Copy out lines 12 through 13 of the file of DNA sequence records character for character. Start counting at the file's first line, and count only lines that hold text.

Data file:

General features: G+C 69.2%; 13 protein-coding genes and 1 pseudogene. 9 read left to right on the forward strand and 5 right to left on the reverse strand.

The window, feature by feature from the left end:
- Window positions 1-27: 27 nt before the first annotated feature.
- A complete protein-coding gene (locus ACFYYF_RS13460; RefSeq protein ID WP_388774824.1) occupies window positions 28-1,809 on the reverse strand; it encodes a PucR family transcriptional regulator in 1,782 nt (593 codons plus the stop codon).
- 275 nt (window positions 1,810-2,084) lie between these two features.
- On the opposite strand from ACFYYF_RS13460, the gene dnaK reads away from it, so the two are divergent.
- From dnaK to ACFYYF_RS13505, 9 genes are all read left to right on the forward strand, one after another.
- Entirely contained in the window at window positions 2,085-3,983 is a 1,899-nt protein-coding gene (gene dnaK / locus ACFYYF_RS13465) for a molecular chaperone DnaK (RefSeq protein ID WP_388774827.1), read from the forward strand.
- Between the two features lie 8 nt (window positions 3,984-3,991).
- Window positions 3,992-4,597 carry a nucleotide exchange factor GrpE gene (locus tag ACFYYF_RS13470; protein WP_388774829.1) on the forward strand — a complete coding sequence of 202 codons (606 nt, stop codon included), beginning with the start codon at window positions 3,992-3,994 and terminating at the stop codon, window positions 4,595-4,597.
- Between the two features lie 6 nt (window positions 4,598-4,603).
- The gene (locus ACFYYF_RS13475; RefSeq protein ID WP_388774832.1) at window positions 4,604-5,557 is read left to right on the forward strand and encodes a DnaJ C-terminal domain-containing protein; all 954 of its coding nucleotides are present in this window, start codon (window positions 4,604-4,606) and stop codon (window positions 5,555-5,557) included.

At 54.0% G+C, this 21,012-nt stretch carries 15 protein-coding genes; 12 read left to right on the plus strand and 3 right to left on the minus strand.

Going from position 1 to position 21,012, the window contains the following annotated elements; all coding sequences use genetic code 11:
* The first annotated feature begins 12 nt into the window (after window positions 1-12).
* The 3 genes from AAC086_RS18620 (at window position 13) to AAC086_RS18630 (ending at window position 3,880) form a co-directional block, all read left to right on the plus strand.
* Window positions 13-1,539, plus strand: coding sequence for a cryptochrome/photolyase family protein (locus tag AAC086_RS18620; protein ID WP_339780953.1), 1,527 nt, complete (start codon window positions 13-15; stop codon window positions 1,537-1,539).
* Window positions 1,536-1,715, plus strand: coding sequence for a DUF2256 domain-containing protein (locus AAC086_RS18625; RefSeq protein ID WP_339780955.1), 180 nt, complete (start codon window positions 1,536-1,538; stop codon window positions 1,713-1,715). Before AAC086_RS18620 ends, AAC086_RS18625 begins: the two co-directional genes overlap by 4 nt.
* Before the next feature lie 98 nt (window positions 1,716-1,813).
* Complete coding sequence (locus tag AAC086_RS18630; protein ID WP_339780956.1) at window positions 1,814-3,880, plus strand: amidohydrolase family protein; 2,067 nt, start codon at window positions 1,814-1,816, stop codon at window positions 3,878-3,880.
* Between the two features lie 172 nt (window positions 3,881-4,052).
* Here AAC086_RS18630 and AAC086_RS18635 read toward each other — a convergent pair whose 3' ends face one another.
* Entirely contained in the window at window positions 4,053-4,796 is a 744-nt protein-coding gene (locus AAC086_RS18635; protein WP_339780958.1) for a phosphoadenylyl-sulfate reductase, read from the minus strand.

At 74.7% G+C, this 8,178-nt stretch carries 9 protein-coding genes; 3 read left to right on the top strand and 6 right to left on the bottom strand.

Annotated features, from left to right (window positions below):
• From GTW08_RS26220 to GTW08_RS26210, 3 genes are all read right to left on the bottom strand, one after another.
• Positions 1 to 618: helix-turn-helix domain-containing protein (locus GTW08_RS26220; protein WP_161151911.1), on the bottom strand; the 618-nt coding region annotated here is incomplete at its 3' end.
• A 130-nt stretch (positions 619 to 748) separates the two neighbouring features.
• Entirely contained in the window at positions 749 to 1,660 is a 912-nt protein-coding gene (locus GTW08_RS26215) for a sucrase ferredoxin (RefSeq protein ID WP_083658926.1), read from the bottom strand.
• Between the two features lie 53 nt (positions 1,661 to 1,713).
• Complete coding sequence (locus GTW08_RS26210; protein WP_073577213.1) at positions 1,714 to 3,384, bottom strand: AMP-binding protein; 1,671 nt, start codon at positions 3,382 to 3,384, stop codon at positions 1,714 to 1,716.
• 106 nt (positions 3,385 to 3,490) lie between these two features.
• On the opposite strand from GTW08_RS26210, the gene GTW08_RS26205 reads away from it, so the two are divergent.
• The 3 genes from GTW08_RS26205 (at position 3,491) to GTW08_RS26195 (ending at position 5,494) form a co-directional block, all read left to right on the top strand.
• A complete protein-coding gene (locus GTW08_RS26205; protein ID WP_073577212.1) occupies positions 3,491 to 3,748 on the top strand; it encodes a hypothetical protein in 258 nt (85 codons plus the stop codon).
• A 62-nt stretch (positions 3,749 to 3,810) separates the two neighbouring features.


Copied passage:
- The gene (locus ACFYYF_RS13475; RefSeq protein ID WP_388774832.1) at window positions 4,604-5,557 is read left to right on the forward strand and encodes a DnaJ C-terminal domain-containing protein; all 954 of its coding nucleotides are present in this window, start codon (window positions 4,604-4,606) and stop codon (window positions 5,555-5,557) included.

At 54.0% G+C, this 21,012-nt stretch carries 15 protein-coding genes; 12 read left to right on the plus strand and 3 right to left on the minus strand.